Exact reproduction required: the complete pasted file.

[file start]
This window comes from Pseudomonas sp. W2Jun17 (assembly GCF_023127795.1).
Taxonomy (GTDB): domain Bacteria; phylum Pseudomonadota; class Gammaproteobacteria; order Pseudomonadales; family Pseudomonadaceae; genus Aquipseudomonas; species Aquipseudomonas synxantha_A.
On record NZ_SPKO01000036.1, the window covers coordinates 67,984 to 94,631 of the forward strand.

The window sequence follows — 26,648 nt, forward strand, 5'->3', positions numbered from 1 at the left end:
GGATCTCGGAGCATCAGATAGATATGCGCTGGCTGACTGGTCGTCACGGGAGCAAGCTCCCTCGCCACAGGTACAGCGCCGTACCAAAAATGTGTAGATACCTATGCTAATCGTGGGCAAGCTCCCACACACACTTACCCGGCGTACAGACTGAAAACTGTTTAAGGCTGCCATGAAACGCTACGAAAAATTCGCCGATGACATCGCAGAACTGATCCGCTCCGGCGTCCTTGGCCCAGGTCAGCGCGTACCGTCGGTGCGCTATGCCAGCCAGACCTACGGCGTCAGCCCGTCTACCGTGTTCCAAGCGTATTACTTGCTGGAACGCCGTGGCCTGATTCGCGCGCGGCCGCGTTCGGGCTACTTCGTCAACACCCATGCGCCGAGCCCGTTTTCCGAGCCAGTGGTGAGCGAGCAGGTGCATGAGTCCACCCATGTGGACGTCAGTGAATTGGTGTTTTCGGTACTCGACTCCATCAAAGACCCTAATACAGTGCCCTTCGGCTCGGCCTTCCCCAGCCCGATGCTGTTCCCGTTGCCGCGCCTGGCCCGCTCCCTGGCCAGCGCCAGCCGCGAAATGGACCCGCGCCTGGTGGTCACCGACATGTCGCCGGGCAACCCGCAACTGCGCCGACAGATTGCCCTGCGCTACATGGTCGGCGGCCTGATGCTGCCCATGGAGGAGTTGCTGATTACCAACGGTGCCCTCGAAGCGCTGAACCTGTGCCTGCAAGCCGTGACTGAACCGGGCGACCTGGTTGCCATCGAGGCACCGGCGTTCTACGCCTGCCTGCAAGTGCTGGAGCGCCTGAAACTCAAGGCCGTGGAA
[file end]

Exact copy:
This window comes from Pseudomonas sp. W2Jun17 (assembly GCF_023127795.1).
Taxonomy (GTDB): domain Bacteria; phylum Pseudomonadota; class Gammaproteobacteria; order Pseudomonadales; family Pseudomonadaceae; genus Aquipseudomonas; species Aquipseudomonas synxantha_A.
On record NZ_SPKO01000036.1, the window covers coordinates 67,984 to 94,631 of the forward strand.

The window sequence follows — 26,648 nt, forward strand, 5'->3', positions numbered from 1 at the left end:
GGATCTCGGAGCATCAGATAGATATGCGCTGGCTGACTGGTCGTCACGGGAGCAAGCTCCCTCGCCACAGGTACAGCGCCGTACCAAAAATGTGTAGATACCTATGCTAATCGTGGGCAAGCTCCCACACACACTTACCCGGCGTACAGACTGAAAACTGTTTAAGGCTGCCATGAAACGCTACGAAAAATTCGCCGATGACATCGCAGAACTGATCCGCTCCGGCGTCCTTGGCCCAGGTCAGCGCGTACCGTCGGTGCGCTATGCCAGCCAGACCTACGGCGTCAGCCCGTCTACCGTGTTCCAAGCGTATTACTTGCTGGAACGCCGTGGCCTGATTCGCGCGCGGCCGCGTTCGGGCTACTTCGTCAACACCCATGCGCCGAGCCCGTTTTCCGAGCCAGTGGTGAGCGAGCAGGTGCATGAGTCCACCCATGTGGACGTCAGTGAATTGGTGTTTTCGGTACTCGACTCCATCAAAGACCCTAATACAGTGCCCTTCGGCTCGGCCTTCCCCAGCCCGATGCTGTTCCCGTTGCCGCGCCTGGCCCGCTCCCTGGCCAGCGCCAGCCGCGAAATGGACCCGCGCCTGGTGGTCACCGACATGTCGCCGGGCAACCCGCAACTGCGCCGACAGATTGCCCTGCGCTACATGGTCGGCGGCCTGATGCTGCCCATGGAGGAGTTGCTGATTACCAACGGTGCCCTCGAAGCGCTGAACCTGTGCCTGCAAGCCGTGACTGAACCGGGCGACCTGGTTGCCATCGAGGCACCGGCGTTCTACGCCTGCCTGCAAGTGCTGGAGCGCCTGAAACTCAAGGCCGTGGAA